History and Legends of Favorite Foods
The Old Foodie
A few that are specific to my own area (New York's Hudson Valley) include:
Libraries with significant historic culinary collections include:
The Culinary History Collection at Newman Library
The Connecticut Historical Society
Johnson and Wales College Library
The Public Libraries of Chicago, Los Angeles, and Milwaukee
Rare Book and Special Collections Division of the Library of Congress
Special Collections (University of California, Davis)
The Department of Special Collections: Van Pelt-Dietrich Library Center
In our own area, New York Academy of Medicine Library has an excellent collection of very old and rare cookbooks, as does the New York Public Library and the Bobst Library (New York University). The Conrad Hilton Library at The Culinary Institute of America, in Hyde Park, has one of the biggest and finest collections in the country.
A few periodicals are dedicated to food history (such as the newsletters of the various culinary historians' groups mentioned earlier) but mainstream magazines, like Saveur, routinely carry articles on food history.
So many historical cookbooks have been published in recent years that it would be impossible to list them all. A few that can tell us something about how we got to eat the way we do here, in the Hudson Valley, are worthy of mention.
Peter Rose, together with Donna Barnes, curated an exhibit at the Albany Institute of History and Art. It was called Matters of Taste: Food and Drink in Seventeenth-Century Dutch Art and Life. The exhibit has closed, but the beautiful and informative catalog (that contains a small recipe book) is still available. Regular readers of The Valley Table know that Ms. Rose specializes in the study of Dutch foodways and their influence in the Hudson Valley.
Ian Kelly, an actor and food historian, has written Cooking for Kings: The Life of Antonin Careme, the First Celebrity Chef. French cuisine may, at first, seem unrelated to the way we eat today, but virtually all serious restaurants (and restaurateurs) draw on the organization and techniques of the classic French kitchen. Further, no matter how we may feel about the situation, it is almost impossible to imagine a world without celebrity chefs, and Careme was the prototype for all of them.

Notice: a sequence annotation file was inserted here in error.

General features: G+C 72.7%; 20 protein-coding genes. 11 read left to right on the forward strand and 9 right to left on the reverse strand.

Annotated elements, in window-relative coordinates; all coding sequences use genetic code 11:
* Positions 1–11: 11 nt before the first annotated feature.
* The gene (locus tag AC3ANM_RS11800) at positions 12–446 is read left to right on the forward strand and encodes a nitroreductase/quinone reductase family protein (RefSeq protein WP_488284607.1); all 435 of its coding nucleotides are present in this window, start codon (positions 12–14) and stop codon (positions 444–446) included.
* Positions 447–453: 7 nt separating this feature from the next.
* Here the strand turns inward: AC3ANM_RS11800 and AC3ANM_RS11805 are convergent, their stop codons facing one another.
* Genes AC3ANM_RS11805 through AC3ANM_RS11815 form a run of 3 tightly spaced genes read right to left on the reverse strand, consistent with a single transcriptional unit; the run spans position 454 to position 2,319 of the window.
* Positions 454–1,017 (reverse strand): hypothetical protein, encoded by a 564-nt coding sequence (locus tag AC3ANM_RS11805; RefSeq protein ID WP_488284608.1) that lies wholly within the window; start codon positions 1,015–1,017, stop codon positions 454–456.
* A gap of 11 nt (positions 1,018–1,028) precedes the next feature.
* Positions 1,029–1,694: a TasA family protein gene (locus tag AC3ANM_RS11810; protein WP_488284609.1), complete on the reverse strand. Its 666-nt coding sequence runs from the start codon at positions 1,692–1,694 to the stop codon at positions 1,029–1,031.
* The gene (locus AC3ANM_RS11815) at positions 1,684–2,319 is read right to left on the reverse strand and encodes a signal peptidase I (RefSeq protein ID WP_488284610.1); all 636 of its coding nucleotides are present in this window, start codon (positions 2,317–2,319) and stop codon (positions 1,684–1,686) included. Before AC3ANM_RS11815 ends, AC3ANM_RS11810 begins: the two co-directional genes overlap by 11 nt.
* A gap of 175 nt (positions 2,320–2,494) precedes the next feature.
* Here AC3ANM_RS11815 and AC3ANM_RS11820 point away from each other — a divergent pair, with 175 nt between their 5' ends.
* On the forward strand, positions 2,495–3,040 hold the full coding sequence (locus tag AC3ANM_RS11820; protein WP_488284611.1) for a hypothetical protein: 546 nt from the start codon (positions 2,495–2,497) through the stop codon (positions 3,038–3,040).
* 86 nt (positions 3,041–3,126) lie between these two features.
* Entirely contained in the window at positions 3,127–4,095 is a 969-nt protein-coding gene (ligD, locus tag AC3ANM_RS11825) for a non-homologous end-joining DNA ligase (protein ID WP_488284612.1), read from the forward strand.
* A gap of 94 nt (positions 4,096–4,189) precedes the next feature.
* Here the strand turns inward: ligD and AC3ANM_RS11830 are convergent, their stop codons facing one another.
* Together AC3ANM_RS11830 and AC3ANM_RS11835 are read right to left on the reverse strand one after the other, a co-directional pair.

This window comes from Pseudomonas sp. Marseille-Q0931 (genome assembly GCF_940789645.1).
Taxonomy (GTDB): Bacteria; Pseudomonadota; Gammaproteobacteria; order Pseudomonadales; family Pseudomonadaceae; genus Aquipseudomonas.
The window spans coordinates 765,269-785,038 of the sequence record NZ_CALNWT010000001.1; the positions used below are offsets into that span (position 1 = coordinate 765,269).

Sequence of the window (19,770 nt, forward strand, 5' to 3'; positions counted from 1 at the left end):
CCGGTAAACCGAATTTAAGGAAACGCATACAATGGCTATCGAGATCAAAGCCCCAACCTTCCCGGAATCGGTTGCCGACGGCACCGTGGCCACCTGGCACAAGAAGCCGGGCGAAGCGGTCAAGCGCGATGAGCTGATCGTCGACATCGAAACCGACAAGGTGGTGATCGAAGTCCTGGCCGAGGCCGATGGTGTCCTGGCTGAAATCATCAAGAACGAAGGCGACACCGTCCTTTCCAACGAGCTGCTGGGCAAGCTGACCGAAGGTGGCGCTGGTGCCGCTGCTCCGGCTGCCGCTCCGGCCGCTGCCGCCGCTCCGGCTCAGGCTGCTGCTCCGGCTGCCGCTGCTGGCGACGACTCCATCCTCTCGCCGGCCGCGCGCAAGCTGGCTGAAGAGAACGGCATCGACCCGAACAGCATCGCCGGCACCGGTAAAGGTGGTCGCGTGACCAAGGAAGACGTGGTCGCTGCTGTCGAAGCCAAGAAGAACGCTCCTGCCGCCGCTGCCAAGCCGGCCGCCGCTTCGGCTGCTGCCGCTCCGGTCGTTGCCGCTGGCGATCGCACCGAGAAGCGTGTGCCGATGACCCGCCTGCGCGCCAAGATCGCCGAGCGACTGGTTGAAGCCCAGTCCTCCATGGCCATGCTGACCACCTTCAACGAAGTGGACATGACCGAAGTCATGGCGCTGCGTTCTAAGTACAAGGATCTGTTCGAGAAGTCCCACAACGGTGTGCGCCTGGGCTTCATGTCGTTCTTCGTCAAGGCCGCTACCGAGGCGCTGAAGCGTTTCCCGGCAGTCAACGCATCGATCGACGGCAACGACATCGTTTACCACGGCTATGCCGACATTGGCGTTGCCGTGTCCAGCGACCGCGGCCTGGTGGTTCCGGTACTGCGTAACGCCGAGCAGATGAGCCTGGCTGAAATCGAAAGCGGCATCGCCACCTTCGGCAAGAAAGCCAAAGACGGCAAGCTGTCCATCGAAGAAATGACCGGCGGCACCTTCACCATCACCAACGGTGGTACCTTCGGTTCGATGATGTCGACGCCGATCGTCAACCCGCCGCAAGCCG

Historian Sandra Sherman (formerly at the University of Arkansas), has given us Fresh from the Past: Recipes and Revelations from Moll Flander's Kitchen -- a detailed look at the foods and lifestyles of eighteenth-century England, a time when cookbook-publishing was booming. In fact, the first cookbook published in America (1742) was a reprint of Eliza Smith’s 1727 book, The Compleat Housewife; or, Accomplished Gentlewoman's Companion; the first truly American cookbook wasn't published until 1796: Amelia Simmons' American Cookery; or The Art of Dressing Viands, Fish, Poultry, and Vegetables, and the Best Modes of Making Pastes, Puffs, Pies, Tarts, Puddings, Custards, and Preserves, and All Kinds of Cakes, from the Imperial Plumb to Plain Cake, Adapted to this Country, and All Grades of Life. Sherman's book gives us a very good idea of what our Founding Fathers would have expected to see on their tables.
A few years back, Francine Segan published Shakespeare's Kitchen. She looked at the kind of dishes prepared in England four hundred years ago (the dishes our earliest colonials would have known well) and updated them for modern tastes. Later, she did the same with even older ancestors of our cooking in The Philosopher's Kitchen: Recipes from Ancient Greece and Rome for the Modern Cook. In both books, she includes the original recipes, so we can compare -- in a perfect example of the vertical tasting.
Of course, if you really want to go back as far as possible in your search for the roots of our cuisine, you might want to read Jean Bottero's The Oldest Cuisine in the World: Cooking in Mesopotamia. Carefully examining and analyzing the inscriptions on three five-thousand-year-old clay tablets in the Beinecke Library at Yale, Dr. Bottero was not able to recreate actual recipes, but many of the ingredients and methods are oddly, and reassuringly, familiar.